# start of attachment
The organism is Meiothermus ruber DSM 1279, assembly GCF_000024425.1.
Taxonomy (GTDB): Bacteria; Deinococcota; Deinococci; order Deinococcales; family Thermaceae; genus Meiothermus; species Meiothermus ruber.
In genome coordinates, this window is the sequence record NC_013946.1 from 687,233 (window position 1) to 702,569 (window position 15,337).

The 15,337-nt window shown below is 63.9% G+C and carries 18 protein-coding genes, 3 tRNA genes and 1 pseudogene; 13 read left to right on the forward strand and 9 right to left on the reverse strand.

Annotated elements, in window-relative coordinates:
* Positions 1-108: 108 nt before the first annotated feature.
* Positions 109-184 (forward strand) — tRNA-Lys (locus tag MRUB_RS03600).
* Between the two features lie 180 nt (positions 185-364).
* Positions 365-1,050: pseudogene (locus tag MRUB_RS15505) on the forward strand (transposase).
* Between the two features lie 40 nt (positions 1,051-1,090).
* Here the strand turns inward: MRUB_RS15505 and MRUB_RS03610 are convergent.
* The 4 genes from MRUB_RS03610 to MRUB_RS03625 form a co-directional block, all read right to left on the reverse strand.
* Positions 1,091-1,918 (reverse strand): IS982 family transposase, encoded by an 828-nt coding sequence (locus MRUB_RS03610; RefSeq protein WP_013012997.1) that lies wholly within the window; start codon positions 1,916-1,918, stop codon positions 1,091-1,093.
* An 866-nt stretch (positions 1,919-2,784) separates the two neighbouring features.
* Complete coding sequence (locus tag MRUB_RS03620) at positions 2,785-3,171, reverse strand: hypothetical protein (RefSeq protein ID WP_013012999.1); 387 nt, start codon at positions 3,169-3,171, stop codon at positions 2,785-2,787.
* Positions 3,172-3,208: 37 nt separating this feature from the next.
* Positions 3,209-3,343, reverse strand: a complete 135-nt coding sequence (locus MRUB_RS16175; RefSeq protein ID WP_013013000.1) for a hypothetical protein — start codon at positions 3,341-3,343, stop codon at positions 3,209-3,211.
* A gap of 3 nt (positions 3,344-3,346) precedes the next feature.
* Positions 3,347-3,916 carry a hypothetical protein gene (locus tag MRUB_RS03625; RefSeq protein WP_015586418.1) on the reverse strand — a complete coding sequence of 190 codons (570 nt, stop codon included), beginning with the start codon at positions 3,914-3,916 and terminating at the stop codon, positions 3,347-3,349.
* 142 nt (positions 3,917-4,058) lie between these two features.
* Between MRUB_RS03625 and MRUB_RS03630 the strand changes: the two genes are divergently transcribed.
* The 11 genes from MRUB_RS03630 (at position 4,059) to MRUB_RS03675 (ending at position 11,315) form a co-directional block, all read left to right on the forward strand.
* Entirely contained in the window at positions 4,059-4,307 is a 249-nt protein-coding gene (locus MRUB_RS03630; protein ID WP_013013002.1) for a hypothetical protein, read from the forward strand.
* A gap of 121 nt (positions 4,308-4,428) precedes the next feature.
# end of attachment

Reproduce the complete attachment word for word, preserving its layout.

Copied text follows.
The organism is Meiothermus ruber DSM 1279, assembly GCF_000024425.1.
Taxonomy (GTDB): Bacteria; Deinococcota; Deinococci; order Deinococcales; family Thermaceae; genus Meiothermus; species Meiothermus ruber.
In genome coordinates, this window is the sequence record NC_013946.1 from 687,233 (window position 1) to 702,569 (window position 15,337).

The 15,337-nt window shown below is 63.9% G+C and carries 18 protein-coding genes, 3 tRNA genes and 1 pseudogene; 13 read left to right on the forward strand and 9 right to left on the reverse strand.

Annotated elements, in window-relative coordinates:
* Positions 1-108: 108 nt before the first annotated feature.
* Positions 109-184 (forward strand) — tRNA-Lys (locus tag MRUB_RS03600).
* Between the two features lie 180 nt (positions 185-364).
* Positions 365-1,050: pseudogene (locus tag MRUB_RS15505) on the forward strand (transposase).
* Between the two features lie 40 nt (positions 1,051-1,090).
* Here the strand turns inward: MRUB_RS15505 and MRUB_RS03610 are convergent.
* The 4 genes from MRUB_RS03610 to MRUB_RS03625 form a co-directional block, all read right to left on the reverse strand.
* Positions 1,091-1,918 (reverse strand): IS982 family transposase, encoded by an 828-nt coding sequence (locus MRUB_RS03610; RefSeq protein WP_013012997.1) that lies wholly within the window; start codon positions 1,916-1,918, stop codon positions 1,091-1,093.
* An 866-nt stretch (positions 1,919-2,784) separates the two neighbouring features.
* Complete coding sequence (locus tag MRUB_RS03620) at positions 2,785-3,171, reverse strand: hypothetical protein (RefSeq protein ID WP_013012999.1); 387 nt, start codon at positions 3,169-3,171, stop codon at positions 2,785-2,787.
* Positions 3,172-3,208: 37 nt separating this feature from the next.
* Positions 3,209-3,343, reverse strand: a complete 135-nt coding sequence (locus MRUB_RS16175; RefSeq protein ID WP_013013000.1) for a hypothetical protein — start codon at positions 3,341-3,343, stop codon at positions 3,209-3,211.
* A gap of 3 nt (positions 3,344-3,346) precedes the next feature.
* Positions 3,347-3,916 carry a hypothetical protein gene (locus tag MRUB_RS03625; RefSeq protein WP_015586418.1) on the reverse strand — a complete coding sequence of 190 codons (570 nt, stop codon included), beginning with the start codon at positions 3,914-3,916 and terminating at the stop codon, positions 3,347-3,349.
* 142 nt (positions 3,917-4,058) lie between these two features.
* Between MRUB_RS03625 and MRUB_RS03630 the strand changes: the two genes are divergently transcribed.
* The 11 genes from MRUB_RS03630 (at position 4,059) to MRUB_RS03675 (ending at position 11,315) form a co-directional block, all read left to right on the forward strand.
* Entirely contained in the window at positions 4,059-4,307 is a 249-nt protein-coding gene (locus MRUB_RS03630; protein ID WP_013013002.1) for a hypothetical protein, read from the forward strand.
* A gap of 121 nt (positions 4,308-4,428) precedes the next feature.